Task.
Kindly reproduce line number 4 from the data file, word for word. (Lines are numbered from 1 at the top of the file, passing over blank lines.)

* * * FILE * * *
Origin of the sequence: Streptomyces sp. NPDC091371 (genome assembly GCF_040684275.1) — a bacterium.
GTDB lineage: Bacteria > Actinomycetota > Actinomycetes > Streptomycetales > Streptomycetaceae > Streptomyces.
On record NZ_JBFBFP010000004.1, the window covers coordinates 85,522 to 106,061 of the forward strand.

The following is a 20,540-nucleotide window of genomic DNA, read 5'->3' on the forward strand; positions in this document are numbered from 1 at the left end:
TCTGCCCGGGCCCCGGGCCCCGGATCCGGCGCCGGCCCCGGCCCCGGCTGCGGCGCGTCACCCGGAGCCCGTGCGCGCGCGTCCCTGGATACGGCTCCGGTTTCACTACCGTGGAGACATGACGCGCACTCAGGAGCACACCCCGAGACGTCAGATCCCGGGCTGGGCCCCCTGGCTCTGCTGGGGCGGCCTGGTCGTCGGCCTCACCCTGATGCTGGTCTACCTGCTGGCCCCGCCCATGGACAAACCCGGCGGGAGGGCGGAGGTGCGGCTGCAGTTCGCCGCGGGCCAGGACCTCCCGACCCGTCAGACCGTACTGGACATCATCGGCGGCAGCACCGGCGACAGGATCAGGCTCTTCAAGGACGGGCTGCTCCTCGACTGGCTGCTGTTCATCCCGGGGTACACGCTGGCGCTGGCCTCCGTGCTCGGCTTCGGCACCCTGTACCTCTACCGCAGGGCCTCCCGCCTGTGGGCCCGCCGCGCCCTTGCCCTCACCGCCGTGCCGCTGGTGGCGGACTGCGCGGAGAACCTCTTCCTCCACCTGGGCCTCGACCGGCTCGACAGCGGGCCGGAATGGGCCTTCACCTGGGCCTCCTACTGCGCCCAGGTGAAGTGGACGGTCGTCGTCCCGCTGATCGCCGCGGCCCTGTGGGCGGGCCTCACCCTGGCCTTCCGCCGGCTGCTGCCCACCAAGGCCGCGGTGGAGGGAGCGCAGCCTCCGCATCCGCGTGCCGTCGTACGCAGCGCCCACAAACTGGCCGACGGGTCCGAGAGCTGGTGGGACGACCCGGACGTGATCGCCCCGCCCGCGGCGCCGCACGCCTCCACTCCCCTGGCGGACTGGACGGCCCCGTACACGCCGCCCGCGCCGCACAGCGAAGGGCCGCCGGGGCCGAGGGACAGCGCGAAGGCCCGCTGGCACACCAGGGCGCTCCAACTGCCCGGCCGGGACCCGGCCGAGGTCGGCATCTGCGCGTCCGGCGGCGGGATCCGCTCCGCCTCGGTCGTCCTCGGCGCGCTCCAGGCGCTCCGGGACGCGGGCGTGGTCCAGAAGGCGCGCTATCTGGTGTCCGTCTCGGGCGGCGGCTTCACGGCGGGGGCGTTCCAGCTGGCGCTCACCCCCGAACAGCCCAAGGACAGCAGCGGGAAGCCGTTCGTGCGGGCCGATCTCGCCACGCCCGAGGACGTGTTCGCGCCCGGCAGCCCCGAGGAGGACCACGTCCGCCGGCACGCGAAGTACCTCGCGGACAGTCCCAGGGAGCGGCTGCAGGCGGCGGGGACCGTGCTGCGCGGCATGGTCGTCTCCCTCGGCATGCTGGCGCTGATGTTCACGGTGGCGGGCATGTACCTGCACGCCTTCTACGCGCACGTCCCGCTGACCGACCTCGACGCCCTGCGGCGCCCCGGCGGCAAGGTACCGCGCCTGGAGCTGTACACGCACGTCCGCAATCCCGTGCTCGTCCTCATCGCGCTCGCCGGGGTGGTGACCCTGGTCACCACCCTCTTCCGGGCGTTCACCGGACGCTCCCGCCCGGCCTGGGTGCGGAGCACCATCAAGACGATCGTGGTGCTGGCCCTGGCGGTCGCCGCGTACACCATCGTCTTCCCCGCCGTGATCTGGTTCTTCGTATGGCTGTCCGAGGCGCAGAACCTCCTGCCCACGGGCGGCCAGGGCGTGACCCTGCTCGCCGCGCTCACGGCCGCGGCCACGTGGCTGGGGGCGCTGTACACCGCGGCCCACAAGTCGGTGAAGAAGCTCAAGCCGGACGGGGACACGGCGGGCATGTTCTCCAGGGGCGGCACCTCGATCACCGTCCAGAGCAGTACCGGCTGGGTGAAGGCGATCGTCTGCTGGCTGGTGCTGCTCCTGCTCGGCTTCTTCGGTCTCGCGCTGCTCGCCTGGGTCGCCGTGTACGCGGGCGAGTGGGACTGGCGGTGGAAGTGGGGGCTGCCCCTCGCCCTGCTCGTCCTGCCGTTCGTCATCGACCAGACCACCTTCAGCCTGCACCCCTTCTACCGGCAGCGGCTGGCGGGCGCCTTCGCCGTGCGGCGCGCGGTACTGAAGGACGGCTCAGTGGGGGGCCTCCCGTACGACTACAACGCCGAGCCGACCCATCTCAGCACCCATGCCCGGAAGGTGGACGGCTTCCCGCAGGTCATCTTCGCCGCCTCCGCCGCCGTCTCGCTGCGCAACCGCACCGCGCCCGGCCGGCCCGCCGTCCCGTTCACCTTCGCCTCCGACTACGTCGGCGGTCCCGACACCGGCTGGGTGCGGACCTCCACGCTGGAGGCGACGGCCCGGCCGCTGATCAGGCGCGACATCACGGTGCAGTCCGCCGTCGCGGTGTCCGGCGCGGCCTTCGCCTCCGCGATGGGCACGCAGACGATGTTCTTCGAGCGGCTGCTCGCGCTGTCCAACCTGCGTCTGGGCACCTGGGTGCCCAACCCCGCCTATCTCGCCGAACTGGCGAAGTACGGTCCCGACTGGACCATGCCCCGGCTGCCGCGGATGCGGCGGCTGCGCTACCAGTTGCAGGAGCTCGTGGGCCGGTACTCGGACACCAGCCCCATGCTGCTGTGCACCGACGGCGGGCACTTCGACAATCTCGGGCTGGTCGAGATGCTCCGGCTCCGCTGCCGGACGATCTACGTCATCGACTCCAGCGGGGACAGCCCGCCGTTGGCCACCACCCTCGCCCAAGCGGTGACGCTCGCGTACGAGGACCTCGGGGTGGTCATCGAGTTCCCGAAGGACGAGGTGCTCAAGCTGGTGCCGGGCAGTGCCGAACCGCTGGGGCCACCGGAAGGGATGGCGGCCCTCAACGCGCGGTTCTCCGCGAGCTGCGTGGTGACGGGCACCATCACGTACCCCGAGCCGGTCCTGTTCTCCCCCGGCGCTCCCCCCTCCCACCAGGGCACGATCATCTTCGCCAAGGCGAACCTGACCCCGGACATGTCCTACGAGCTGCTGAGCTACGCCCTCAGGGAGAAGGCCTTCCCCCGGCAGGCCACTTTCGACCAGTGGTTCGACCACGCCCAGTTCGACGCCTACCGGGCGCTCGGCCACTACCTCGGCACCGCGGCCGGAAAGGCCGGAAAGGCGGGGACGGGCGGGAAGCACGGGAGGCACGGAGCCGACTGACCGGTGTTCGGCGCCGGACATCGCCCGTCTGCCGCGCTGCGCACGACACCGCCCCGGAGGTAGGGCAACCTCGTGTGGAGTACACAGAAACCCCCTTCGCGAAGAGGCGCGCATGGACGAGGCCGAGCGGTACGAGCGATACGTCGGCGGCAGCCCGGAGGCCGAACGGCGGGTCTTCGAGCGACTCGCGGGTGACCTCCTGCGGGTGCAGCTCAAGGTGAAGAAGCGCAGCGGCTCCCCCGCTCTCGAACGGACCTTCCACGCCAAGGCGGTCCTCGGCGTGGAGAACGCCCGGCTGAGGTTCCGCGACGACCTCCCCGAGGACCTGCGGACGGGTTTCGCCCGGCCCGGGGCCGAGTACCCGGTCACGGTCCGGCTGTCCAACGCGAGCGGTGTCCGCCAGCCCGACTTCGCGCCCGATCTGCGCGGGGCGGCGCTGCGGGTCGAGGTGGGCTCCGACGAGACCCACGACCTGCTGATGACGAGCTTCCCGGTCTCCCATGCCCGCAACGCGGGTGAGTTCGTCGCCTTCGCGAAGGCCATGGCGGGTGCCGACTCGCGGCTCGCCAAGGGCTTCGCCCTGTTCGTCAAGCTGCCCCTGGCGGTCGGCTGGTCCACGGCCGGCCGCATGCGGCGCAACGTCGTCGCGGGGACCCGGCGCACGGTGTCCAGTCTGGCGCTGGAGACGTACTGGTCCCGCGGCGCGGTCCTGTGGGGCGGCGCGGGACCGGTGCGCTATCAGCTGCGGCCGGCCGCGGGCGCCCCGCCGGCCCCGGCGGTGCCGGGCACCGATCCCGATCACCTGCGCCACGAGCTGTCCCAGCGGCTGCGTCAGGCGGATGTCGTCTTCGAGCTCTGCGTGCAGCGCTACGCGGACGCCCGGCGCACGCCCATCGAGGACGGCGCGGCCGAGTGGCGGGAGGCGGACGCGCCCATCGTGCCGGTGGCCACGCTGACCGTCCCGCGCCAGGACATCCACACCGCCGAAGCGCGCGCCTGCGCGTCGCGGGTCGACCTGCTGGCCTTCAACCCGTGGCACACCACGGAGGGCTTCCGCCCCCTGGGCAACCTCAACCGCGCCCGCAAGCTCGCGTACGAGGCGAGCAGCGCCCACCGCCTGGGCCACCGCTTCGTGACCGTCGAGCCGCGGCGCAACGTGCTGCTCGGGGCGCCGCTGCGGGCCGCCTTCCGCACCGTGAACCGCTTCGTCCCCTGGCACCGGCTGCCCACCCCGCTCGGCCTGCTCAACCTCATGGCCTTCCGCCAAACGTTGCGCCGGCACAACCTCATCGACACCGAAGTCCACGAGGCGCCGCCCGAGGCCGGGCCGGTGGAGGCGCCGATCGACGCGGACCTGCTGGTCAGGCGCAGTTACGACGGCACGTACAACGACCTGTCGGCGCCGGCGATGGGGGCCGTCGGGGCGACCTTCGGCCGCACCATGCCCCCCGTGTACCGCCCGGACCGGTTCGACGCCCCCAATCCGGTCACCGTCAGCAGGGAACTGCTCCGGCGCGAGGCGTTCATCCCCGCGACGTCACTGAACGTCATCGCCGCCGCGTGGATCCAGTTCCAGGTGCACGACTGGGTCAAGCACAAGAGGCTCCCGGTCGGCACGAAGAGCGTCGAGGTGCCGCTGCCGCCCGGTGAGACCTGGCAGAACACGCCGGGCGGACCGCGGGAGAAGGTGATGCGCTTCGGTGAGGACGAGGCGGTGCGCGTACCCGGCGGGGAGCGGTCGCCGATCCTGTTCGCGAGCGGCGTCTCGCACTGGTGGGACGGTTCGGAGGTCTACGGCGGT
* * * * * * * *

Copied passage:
The following is a 20,540-nucleotide window of genomic DNA, read 5'->3' on the forward strand; positions in this document are numbered from 1 at the left end: